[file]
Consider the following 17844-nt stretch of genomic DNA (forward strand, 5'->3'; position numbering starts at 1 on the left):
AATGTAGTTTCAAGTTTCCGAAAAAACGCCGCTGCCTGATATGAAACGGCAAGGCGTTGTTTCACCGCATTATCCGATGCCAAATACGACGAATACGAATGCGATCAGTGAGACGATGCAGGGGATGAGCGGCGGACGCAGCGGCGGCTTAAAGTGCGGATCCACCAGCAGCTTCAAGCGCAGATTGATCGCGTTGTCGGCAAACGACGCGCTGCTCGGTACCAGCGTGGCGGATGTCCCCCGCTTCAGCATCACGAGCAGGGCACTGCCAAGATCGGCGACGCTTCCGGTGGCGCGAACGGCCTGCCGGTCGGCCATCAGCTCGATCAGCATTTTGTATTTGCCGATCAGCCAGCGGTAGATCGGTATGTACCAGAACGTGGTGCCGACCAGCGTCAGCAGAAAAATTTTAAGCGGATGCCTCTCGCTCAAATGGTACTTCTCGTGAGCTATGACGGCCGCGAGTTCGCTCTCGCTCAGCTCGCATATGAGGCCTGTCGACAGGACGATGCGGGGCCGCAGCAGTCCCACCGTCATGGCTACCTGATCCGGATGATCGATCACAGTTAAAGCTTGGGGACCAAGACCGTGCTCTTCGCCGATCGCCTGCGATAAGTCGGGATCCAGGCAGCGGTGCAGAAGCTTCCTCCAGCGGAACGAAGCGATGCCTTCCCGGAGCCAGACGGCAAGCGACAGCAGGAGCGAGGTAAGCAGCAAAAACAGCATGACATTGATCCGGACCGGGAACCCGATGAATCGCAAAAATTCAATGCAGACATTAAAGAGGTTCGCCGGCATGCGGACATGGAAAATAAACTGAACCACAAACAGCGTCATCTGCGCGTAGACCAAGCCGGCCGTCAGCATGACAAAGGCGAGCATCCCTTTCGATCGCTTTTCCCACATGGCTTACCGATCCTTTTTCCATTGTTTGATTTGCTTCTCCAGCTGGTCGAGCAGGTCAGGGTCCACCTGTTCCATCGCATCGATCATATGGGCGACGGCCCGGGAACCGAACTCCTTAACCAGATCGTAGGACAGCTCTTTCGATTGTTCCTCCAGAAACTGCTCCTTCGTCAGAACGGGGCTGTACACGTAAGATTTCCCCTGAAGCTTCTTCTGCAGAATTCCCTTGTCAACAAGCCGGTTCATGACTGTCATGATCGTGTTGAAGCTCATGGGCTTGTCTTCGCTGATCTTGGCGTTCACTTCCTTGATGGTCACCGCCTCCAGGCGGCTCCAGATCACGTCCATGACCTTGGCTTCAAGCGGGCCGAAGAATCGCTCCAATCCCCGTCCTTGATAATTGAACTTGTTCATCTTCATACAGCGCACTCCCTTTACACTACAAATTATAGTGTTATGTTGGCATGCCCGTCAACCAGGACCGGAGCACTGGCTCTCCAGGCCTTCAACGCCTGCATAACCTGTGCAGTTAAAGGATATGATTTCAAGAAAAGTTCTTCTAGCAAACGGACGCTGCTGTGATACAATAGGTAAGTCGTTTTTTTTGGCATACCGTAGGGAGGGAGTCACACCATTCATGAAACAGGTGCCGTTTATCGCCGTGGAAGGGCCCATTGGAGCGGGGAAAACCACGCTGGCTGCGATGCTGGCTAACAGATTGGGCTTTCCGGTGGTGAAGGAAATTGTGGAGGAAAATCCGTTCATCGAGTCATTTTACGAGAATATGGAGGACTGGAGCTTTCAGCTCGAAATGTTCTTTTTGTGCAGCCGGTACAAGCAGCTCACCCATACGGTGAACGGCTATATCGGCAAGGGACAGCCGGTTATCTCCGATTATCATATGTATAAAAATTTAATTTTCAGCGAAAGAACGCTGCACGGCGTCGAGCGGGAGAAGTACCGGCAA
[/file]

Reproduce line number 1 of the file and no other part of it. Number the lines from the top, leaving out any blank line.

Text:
Consider the following 17844-nt stretch of genomic DNA (forward strand, 5'->3'; position numbering starts at 1 on the left):